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The Helen Edison Lecture Series is the result of a major gift from the late Helen Edison, a San Diego philanthropist who supported numerous local educational, cultural and arts efforts. In accordance with the gift, since 1985 the series has presented free public lectures on issues that advance humanitarian purposes and objectives.


Helen Edison Lecture Series presents Bryan Stevenson

A MacArthur fellow and founder of the Equal Justice Initiative, Bryan Stevenson is a founding leader of the movement against mass incarceration in the U.S. He recently spearheaded the opening of the Legacy Museum and the National Memorial for Peace and Justice, the first national memorial to victims of white supremacy. Stevenson’s work here led to his appearance on 60 Minutes, where he was interviewed by Oprah Winfrey.

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UC San Diego Helen Edison Lecture Series Presents Katherine Boo

Steve Clemons of the Atlantic sat down with MacArthur Genius Grant recipient and Pulitzer Prize-winning journalist Katherine Boo. Her bestseller, "Behind the Beautiful Forevers" tells the dramatic and sometimes heartbreaking story of families striving for a better life in a Mumbai slum based on three years of uncompromising reporting, putting a human face on issues of inequality.

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Charles Mingus: Tijuana Moods

One of the most important composers in jazz history, Charles Mingus documented his lively impressions of Tijuana in "Tijuana Moods," a rarely performed suite. Join grammy-winning jazz author Ashley Kahn; eminent alto saxophonist Charles McPherson, a longstanding member of Charles Mingus' band; Anthony Davis, UC San Diego professor of music and noted composer, pianist and improviser; and Steven Schick, UC San Diego professor of music, percussionist and conductor, for an exploration of the legacy of African-American composer Charles Mingus and his historic Tijuana Moods album.

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Luis Urrea

Hailed by NPR as a "master storyteller with a rock and roll heart," Luis Urrea is a prolific writer who uses his dual-culture life experiences to explore greater themes of love, loss and triumph. Born in Tijuana to a Mexican father and American mother, Urrea is the critically acclaimed, best-selling author of 16 books, including "The Hummingbird's Daughter" and "Into the Beautiful North." Join "It's About Time" curator Steven Schick for a conversation with Luis Urrea about his life and work and their collaboration on a new version of Stravinsky's "L'Histoire du Soldat" with texts from Urrea's writings. Tune in to UCSD-TV to watch this discussion from February 1, 2018.

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  • John Lithgow: An Actor's Lessons

    For more than half a century, John Lithgow has been delighting audiences on stage, in movies and on television. In a lively discussion with Peter Gourevitch, distinguished Professor Emiritus of Political Science at UC San Diego, Lithgow reflects on his preparations for the wide diversity of roles that have shaped his career and influenced the larger culture.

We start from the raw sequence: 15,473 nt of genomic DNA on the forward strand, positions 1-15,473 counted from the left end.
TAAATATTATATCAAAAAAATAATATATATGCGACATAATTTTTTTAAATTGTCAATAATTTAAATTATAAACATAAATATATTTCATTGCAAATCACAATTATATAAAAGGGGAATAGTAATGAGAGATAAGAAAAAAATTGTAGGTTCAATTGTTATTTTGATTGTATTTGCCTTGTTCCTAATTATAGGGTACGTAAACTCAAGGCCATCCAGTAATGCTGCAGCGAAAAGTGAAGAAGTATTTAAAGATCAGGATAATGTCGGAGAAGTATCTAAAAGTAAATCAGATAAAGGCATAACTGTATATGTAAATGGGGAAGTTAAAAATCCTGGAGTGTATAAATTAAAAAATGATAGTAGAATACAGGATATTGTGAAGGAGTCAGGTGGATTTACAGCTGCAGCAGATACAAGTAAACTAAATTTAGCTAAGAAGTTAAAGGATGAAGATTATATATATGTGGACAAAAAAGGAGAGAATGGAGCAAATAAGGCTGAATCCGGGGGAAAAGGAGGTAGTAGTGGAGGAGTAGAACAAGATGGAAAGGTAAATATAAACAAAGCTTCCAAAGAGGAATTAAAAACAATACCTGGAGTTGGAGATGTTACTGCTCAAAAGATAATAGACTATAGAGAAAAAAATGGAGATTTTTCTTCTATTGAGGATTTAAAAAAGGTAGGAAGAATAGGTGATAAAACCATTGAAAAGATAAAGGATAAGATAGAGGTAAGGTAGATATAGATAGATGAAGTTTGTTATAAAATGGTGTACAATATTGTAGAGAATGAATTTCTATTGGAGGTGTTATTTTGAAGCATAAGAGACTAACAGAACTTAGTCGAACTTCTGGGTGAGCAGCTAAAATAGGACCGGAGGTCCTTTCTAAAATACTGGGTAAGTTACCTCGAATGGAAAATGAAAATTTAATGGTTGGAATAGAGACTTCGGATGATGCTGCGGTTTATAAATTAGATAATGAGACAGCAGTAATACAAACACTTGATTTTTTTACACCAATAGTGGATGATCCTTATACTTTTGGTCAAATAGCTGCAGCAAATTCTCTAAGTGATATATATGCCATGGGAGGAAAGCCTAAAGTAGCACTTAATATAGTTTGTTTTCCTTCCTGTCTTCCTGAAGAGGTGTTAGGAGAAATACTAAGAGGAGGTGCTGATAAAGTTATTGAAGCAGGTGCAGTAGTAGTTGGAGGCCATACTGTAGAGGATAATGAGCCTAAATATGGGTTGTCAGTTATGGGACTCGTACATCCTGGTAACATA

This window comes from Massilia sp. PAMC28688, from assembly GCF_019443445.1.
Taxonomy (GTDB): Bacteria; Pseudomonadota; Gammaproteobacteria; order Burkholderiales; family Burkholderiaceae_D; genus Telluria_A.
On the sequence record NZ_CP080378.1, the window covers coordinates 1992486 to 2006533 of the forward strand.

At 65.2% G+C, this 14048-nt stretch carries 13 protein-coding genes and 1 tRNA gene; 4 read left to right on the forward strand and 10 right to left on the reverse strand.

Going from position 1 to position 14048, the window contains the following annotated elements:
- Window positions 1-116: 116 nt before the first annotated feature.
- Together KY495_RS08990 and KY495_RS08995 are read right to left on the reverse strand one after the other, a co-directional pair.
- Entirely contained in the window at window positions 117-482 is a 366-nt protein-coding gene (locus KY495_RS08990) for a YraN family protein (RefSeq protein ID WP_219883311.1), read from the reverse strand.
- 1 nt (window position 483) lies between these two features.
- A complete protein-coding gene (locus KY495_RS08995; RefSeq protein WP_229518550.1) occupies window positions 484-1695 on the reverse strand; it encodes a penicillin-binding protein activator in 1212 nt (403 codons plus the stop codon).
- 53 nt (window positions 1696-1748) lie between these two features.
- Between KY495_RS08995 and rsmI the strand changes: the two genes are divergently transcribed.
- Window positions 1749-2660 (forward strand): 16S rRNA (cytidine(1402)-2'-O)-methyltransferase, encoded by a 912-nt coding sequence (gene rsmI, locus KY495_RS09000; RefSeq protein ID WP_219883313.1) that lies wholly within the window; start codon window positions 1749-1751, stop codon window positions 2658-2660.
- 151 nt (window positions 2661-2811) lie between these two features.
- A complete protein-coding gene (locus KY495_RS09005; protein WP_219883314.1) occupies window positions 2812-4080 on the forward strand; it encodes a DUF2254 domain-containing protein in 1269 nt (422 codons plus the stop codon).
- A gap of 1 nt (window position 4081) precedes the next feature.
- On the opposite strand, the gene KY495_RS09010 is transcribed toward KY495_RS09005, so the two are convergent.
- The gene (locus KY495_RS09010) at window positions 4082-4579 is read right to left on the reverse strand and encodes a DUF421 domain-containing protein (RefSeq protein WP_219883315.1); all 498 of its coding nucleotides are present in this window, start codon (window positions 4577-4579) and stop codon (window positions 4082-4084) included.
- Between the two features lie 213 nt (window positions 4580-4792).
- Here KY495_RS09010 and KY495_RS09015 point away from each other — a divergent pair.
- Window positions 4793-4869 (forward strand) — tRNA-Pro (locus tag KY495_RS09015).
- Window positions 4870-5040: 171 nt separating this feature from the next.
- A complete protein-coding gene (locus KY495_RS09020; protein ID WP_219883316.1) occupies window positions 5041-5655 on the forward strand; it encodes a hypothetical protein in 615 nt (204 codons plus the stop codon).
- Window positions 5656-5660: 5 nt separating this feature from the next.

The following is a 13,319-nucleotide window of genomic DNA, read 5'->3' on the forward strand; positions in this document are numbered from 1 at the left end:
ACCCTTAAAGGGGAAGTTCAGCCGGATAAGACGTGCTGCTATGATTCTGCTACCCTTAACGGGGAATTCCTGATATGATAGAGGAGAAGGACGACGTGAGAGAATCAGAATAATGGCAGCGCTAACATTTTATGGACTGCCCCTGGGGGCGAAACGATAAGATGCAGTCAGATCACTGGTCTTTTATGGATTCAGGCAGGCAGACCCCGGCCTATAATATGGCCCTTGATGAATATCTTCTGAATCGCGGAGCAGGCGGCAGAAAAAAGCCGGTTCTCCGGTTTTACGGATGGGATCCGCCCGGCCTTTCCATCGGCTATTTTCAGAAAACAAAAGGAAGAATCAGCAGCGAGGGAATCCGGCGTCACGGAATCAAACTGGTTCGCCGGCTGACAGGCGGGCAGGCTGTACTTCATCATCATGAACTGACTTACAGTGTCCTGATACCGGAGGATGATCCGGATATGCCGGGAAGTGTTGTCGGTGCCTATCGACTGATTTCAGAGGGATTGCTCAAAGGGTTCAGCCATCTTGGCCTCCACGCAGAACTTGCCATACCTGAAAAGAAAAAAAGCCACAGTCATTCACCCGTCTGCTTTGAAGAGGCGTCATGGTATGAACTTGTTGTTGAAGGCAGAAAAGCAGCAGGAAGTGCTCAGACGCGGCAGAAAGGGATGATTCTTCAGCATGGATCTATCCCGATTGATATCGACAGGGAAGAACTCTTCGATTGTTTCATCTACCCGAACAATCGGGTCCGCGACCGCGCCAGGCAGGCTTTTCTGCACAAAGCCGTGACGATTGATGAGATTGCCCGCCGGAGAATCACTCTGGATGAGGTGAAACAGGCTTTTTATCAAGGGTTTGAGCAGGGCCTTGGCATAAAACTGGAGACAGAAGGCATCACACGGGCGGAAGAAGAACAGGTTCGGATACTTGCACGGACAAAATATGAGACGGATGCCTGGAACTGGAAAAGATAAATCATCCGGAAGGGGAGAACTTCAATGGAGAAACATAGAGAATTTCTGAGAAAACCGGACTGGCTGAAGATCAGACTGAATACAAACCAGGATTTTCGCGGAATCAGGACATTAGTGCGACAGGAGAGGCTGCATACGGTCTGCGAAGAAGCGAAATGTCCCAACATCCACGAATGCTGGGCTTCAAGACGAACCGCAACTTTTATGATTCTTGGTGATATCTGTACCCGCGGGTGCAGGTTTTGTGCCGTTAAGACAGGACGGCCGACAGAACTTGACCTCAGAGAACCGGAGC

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  • Resilient Cities: A Conversation with Judith Rodin

    Judith Rodin begins by exploring the transformative contributions the University of Pennsylvania made to Philadelphia while she was its president, and then talks about her work as president of the Rockefeller Foundation, particularly the 100 Resilient Cities initiative. Both experiences are put in the context of UC San Diego embarking on a physical presence in downtown San Diego.

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  • The Future of Criminal Justice and Journalism with Bill Keller

    Bill Keller, former Editor of the New York Times, current editor-in-chief of The Marshall Project is interviewed by Matt Hall, San Diego Union-Tribune. The Marshall Project is a nonprofit nonpartisan online journalism organization reporting on issues related to the American criminal justice system.

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  • The New Frontiers of Design with Paola Antonelli

    Paola Antonelli, the senior curator of the Department of Architecture and Design at the Museum of Modern Art in New York City, delves into design's many directions and into its future. She takes us on a fascinating tour of design to ask some very serious questions.

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  • The Last of the President’s Men with Bob Woodward, Alex Butterfield and Michael Bernstein -- The Library Channel

    Investigative journalist Bob Woodward and former White House aide Alex Butterfield join Michael Bernstein for a conversation about Butterfield's decision to reveal the existence of tape recordings that eventually led to Richard Nixon's resignation from the presidency.

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  • Tomorrow’s Leaders: Building on the Legacy of Selma with Myrlie Evers-Williams

    From the moment Myrlie Evers-Williams faced the murder of her husband, civil rights activist Medgar Evers, she became a pivotal figure in the civil rights movement. For more than five decades, she has fought to carry on his legacy, never relenting in her determination to change the face of race relations in this country.

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Juanita Lahaye
UC San Diego Extension
(858) 822-2026

Mailing Address:
9500 Gilman Drive, Mail Code 0170A
La Jolla, CA 92093-0170